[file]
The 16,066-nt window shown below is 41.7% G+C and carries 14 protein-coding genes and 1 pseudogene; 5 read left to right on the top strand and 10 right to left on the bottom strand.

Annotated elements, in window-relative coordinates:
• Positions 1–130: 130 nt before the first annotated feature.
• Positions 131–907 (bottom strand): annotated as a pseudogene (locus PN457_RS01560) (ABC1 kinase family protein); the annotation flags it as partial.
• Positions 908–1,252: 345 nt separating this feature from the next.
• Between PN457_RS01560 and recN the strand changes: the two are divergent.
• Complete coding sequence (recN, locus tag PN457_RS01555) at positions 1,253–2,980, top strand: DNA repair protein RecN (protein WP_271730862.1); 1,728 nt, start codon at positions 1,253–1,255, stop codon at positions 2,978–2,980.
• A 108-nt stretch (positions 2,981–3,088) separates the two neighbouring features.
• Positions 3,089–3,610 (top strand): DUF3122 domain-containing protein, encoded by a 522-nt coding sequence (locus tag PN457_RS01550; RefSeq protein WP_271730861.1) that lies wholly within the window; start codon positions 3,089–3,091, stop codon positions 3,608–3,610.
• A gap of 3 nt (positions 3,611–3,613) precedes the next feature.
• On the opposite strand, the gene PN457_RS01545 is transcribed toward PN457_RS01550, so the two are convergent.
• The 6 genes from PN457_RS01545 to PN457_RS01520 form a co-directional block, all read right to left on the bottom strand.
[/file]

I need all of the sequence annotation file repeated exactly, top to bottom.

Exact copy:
The 16,066-nt window shown below is 41.7% G+C and carries 14 protein-coding genes and 1 pseudogene; 5 read left to right on the top strand and 10 right to left on the bottom strand.

Annotated elements, in window-relative coordinates:
• Positions 1–130: 130 nt before the first annotated feature.
• Positions 131–907 (bottom strand): annotated as a pseudogene (locus PN457_RS01560) (ABC1 kinase family protein); the annotation flags it as partial.
• Positions 908–1,252: 345 nt separating this feature from the next.
• Between PN457_RS01560 and recN the strand changes: the two are divergent.
• Complete coding sequence (recN, locus tag PN457_RS01555) at positions 1,253–2,980, top strand: DNA repair protein RecN (protein WP_271730862.1); 1,728 nt, start codon at positions 1,253–1,255, stop codon at positions 2,978–2,980.
• A 108-nt stretch (positions 2,981–3,088) separates the two neighbouring features.
• Positions 3,089–3,610 (top strand): DUF3122 domain-containing protein, encoded by a 522-nt coding sequence (locus tag PN457_RS01550; RefSeq protein WP_271730861.1) that lies wholly within the window; start codon positions 3,089–3,091, stop codon positions 3,608–3,610.
• A gap of 3 nt (positions 3,611–3,613) precedes the next feature.
• On the opposite strand, the gene PN457_RS01545 is transcribed toward PN457_RS01550, so the two are convergent.
• The 6 genes from PN457_RS01545 to PN457_RS01520 form a co-directional block, all read right to left on the bottom strand.